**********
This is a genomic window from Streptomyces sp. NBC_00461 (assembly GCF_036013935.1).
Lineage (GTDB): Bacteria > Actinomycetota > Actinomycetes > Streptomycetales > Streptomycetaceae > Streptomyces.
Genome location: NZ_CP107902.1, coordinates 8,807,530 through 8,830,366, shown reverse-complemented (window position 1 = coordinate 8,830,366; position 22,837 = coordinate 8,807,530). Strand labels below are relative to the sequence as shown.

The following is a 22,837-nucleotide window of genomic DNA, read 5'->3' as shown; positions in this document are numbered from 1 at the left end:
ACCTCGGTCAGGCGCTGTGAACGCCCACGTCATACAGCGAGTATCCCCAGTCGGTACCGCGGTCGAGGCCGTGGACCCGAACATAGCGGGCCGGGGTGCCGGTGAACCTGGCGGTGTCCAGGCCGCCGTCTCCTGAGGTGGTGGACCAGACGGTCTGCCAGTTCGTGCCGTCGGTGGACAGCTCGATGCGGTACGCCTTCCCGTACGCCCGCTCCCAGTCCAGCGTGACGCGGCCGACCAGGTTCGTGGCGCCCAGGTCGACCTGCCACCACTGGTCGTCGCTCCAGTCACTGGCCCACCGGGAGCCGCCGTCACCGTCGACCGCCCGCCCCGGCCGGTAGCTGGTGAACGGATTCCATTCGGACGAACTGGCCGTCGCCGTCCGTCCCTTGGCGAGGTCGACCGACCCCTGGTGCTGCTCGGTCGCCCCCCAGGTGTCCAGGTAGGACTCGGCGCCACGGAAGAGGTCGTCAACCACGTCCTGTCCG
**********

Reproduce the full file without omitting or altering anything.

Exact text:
This is a genomic window from Streptomyces sp. NBC_00461 (assembly GCF_036013935.1).
Lineage (GTDB): Bacteria > Actinomycetota > Actinomycetes > Streptomycetales > Streptomycetaceae > Streptomyces.
Genome location: NZ_CP107902.1, coordinates 8,807,530 through 8,830,366, shown reverse-complemented (window position 1 = coordinate 8,830,366; position 22,837 = coordinate 8,807,530). Strand labels below are relative to the sequence as shown.

The following is a 22,837-nucleotide window of genomic DNA, read 5'->3' as shown; positions in this document are numbered from 1 at the left end:
ACCTCGGTCAGGCGCTGTGAACGCCCACGTCATACAGCGAGTATCCCCAGTCGGTACCGCGGTCGAGGCCGTGGACCCGAACATAGCGGGCCGGGGTGCCGGTGAACCTGGCGGTGTCCAGGCCGCCGTCTCCTGAGGTGGTGGACCAGACGGTCTGCCAGTTCGTGCCGTCGGTGGACAGCTCGATGCGGTACGCCTTCCCGTACGCCCGCTCCCAGTCCAGCGTGACGCGGCCGACCAGGTTCGTGGCGCCCAGGTCGACCTGCCACCACTGGTCGTCGCTCCAGTCACTGGCCCACCGGGAGCCGCCGTCACCGTCGACCGCCCGCCCCGGCCGGTAGCTGGTGAACGGATTCCATTCGGACGAACTGGCCGTCGCCGTCCGTCCCTTGGCGAGGTCGACCGACCCCTGGTGCTGCTCGGTCGCCCCCCAGGTGTCCAGGTAGGACTCGGCGCCACGGAAGAGGTCGTCAACCACGTCCTGTCCG